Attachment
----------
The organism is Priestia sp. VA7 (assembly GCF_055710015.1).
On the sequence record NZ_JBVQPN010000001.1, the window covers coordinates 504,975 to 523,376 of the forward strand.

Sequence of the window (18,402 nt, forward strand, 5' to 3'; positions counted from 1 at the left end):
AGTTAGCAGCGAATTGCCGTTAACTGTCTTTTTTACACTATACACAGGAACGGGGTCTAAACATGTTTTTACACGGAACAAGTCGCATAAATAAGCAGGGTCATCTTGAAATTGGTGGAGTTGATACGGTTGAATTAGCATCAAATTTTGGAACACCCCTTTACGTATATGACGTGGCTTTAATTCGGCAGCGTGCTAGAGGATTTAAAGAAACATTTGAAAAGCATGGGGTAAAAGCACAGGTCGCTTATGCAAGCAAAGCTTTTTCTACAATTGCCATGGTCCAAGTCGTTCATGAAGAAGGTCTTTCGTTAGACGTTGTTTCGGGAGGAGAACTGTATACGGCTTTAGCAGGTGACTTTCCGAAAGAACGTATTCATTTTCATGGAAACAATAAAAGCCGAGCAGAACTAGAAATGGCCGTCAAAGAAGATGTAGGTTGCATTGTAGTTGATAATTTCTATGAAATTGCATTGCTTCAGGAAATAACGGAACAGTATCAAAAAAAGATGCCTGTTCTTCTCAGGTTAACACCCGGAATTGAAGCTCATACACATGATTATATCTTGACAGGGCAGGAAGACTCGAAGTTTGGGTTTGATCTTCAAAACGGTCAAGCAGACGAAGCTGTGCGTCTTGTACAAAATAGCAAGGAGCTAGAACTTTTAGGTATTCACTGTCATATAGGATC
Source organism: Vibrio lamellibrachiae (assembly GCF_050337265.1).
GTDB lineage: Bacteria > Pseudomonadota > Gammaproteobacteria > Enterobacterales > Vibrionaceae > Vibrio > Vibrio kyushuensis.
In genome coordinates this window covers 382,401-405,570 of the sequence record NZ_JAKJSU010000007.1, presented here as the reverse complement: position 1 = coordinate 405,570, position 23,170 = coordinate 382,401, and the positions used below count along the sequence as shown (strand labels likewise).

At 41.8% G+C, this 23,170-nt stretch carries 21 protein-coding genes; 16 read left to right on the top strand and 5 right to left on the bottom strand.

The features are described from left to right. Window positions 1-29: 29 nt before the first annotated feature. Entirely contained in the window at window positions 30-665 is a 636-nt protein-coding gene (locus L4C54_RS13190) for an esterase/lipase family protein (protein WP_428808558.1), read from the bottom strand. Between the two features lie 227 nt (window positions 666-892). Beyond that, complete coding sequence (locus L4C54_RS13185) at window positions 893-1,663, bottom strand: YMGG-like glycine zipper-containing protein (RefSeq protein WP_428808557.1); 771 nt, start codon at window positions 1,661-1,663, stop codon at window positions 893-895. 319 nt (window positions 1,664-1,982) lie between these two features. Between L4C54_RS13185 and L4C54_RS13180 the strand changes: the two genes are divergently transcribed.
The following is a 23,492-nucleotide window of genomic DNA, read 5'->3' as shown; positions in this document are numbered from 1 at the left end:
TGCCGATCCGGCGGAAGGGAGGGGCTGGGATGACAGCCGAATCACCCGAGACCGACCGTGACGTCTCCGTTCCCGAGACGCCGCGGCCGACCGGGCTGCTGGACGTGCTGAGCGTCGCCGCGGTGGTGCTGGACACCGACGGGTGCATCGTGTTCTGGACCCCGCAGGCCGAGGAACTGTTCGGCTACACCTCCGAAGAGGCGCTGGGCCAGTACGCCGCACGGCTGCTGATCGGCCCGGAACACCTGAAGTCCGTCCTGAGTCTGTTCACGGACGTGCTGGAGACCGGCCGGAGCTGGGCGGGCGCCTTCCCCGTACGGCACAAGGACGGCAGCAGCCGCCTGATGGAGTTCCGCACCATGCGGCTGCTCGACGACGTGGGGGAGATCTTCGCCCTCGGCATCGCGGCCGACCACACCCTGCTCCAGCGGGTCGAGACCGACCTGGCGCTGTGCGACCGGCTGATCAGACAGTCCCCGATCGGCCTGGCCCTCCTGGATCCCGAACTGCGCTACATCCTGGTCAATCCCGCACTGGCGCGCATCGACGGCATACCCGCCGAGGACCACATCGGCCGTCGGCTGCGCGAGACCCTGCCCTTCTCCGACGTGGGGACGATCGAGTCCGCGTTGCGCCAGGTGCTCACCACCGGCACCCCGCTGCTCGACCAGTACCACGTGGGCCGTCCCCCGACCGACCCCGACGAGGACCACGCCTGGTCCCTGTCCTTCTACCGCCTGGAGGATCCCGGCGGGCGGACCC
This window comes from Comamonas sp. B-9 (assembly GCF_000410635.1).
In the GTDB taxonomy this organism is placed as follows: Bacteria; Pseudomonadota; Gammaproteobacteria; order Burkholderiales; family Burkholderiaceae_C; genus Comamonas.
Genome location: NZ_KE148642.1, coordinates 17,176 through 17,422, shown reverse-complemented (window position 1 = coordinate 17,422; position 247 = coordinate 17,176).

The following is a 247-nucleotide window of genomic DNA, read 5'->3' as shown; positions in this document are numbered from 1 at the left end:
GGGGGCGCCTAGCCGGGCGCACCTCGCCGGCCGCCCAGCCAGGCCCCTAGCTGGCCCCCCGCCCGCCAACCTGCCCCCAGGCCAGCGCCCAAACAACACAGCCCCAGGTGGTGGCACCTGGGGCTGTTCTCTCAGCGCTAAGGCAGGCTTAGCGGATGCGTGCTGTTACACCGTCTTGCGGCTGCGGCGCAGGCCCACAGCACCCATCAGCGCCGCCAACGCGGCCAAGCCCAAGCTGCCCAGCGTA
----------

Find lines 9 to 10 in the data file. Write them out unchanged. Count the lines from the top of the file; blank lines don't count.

The features are described from left to right. Window positions 1-29: 29 nt before the first annotated feature. Entirely contained in the window at window positions 30-665 is a 636-nt protein-coding gene (locus L4C54_RS13190) for an esterase/lipase family protein (protein WP_428808558.1), read from the bottom strand. Between the two features lie 227 nt (window positions 666-892). Beyond that, complete coding sequence (locus L4C54_RS13185) at window positions 893-1,663, bottom strand: YMGG-like glycine zipper-containing protein (RefSeq protein WP_428808557.1); 771 nt, start codon at window positions 1,661-1,663, stop codon at window positions 893-895. 319 nt (window positions 1,664-1,982) lie between these two features. Between L4C54_RS13185 and L4C54_RS13180 the strand changes: the two genes are divergently transcribed.
The following is a 23,492-nucleotide window of genomic DNA, read 5'->3' as shown; positions in this document are numbered from 1 at the left end: